Nyst, Victoria, Sylla, Kara & Magassouba, Moustapha (2012) Deaf signers in Douentza, a rural area in Mali In: Zeshan, Ulrike and Connie de Vos eds. 2012. Sign languages in village communities: Anthropological and linguistic insights. Sign Language Typology Series 4. Berlin: Mouton de Gruyter. 

If you want to have a look at how sign language is shared with hearers in a setting where it is not highly conventionalized (because there is only a single Deaf person), have a look at this blogpost and video situated in the village Djibonker in Senegal by Mia Weidl and Andrés Carvajal.

Sulemaana Kantè: writing unity in difference

My first post on indigenous African languages is dedicated to Sulemaana Kantè, the Guinean inventor of the N’ko script for the writing of Manding languages. He has been called a cultural fundamentalist by Jean-Loup Amselle, because he created a script and linguistic standard aiming at unifying a Manding language out of a cluster of closely related and fluidly interwoven registers spanning several countries in 1949. But characterizing him as an ethnonationalist does not do justice to his vision, which is one of creating unity while respecting difference, making it very faithful to the many social exchanges that acknowledge and thrive on diversity in the Mande world. His version of a standard language does not erase variation or impose one lect to the exclusion of other local varieties, unlike its colonially created contemporaries. The forms of a ‘clear register’ called kángbɛ and mainly based on his native Maninka are taught to disciples of N’ko, but at the same time they receive profound knowledge of the etymologies of these forms, of their correspondences in other local varieties, and of regular sound correspondences between forms in different lects.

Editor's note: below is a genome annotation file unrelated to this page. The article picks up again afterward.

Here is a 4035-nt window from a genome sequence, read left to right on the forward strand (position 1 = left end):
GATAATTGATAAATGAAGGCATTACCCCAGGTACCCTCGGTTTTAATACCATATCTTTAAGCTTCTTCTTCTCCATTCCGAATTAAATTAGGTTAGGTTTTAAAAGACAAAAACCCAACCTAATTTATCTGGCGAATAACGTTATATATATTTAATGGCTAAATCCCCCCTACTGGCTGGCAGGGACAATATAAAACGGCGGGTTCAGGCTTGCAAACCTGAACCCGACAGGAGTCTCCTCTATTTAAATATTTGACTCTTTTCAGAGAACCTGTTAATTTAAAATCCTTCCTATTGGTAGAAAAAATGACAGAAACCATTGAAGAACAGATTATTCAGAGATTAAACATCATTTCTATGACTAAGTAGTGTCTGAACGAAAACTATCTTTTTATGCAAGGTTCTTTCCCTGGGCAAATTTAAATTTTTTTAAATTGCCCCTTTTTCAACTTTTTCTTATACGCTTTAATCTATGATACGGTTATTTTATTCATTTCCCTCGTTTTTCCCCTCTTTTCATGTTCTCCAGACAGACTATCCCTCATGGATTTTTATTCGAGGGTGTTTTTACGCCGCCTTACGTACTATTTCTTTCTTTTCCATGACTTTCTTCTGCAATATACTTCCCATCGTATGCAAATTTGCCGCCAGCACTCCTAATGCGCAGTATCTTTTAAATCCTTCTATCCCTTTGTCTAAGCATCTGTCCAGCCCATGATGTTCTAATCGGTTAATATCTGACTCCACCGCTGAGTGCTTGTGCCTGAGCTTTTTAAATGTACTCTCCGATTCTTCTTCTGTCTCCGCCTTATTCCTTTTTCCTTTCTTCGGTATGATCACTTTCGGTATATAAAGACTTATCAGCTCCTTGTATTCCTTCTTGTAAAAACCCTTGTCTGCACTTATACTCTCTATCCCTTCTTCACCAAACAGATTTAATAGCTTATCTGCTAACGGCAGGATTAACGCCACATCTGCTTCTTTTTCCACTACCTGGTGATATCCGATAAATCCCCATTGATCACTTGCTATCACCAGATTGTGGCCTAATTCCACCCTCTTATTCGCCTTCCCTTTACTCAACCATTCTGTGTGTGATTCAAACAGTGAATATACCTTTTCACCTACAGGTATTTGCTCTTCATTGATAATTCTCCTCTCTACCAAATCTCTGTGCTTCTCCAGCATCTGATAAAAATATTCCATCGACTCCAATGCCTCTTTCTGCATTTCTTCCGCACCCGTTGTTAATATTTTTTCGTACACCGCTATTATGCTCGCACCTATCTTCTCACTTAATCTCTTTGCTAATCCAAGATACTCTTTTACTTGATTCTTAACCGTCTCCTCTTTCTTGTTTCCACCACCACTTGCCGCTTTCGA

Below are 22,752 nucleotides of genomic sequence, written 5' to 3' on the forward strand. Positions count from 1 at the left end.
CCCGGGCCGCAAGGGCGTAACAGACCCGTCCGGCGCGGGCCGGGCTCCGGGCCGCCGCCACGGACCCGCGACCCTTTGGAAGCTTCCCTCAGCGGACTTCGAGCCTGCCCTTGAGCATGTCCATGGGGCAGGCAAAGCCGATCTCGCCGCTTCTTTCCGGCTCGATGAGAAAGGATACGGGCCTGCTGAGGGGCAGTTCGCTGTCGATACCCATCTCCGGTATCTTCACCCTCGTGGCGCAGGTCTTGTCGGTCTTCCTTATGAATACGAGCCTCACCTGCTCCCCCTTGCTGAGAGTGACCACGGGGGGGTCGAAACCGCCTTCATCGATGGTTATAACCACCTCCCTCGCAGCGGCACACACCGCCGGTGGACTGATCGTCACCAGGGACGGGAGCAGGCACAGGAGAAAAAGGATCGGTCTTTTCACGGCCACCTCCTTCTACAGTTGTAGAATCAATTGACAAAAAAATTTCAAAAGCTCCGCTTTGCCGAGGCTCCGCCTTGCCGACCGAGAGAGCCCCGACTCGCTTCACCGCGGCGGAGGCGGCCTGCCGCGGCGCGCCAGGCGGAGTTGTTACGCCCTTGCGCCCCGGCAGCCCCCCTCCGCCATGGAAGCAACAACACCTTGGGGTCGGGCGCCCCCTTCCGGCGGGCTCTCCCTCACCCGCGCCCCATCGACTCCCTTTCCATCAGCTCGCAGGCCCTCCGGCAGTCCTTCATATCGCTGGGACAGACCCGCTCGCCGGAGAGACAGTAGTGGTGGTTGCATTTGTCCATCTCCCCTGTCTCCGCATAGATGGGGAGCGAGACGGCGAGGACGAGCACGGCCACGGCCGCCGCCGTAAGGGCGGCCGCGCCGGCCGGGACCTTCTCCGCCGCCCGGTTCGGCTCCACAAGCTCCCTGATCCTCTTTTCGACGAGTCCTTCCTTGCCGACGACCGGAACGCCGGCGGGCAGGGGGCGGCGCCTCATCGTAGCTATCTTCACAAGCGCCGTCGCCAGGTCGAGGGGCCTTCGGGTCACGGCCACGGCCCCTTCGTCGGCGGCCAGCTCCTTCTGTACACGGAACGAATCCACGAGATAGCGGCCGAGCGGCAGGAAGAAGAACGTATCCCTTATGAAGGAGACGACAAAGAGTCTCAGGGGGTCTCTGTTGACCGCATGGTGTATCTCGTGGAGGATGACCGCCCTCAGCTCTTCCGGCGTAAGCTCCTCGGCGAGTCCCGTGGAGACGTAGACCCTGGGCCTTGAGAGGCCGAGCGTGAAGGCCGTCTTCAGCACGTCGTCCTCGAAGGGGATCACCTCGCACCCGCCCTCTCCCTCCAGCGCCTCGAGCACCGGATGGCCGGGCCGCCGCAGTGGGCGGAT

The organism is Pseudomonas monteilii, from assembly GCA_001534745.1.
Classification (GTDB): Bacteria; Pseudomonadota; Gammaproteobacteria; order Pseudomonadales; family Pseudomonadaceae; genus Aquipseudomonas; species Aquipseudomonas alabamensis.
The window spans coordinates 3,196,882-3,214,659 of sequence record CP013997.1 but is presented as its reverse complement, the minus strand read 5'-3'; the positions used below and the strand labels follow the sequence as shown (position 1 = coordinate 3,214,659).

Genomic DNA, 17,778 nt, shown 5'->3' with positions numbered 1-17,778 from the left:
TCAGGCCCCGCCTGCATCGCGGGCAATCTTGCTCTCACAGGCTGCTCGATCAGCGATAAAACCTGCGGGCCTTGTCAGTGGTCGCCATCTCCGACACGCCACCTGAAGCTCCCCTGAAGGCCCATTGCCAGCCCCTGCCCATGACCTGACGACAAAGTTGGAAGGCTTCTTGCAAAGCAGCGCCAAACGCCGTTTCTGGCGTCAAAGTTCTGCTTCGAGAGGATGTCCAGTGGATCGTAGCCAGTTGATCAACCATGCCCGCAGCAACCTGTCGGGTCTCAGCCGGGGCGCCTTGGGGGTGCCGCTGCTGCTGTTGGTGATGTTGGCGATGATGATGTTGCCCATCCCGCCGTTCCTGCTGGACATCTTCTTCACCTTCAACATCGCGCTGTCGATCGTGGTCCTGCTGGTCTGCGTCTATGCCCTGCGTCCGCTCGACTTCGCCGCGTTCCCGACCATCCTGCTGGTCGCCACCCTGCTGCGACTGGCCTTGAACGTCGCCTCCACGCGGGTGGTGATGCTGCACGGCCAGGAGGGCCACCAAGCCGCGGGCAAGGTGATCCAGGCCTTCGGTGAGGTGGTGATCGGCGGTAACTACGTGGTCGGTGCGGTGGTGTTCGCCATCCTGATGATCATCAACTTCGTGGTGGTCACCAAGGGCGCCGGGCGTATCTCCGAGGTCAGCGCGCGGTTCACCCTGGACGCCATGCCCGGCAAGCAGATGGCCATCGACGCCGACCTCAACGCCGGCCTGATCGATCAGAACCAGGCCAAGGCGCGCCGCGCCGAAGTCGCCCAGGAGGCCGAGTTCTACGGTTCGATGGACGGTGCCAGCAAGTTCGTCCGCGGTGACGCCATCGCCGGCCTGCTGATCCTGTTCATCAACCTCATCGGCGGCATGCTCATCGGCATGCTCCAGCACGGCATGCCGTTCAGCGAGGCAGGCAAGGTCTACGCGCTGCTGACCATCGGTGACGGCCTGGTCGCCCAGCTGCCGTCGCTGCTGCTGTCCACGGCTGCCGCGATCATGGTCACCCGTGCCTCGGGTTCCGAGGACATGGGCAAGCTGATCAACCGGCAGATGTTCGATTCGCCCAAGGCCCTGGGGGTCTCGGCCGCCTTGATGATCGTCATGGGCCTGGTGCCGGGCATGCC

nko in nko
The word N’ko in the N’ko script. N ko means ‘I say’ in Manding language

Kantè’s legacy lives on, since N’ko has become a very influential alternative to the barely used colonial standard language Bambara, and because his philosophy connects writing and literary production to local experience and Mande political imagination.

You can read more about him and N’ko in the articles below, and in Coleman Donaldson’s PhD thesis, among several other references:

Vydrine, Valentin (2001): Souleymane Kante, un philosophe-innovateur traditionnaliste maninka, vu à travers ses ecrits en Nko. In Mande Studies 3, pp. 99–131. 

Donaldson, Coleman. 2018. Orthography, standardization and register: The case of Manding. In Pia Lane, James Costa & Haley de Korne (eds.), Standardizing minority languages, 175–199. New York and London: Routledge.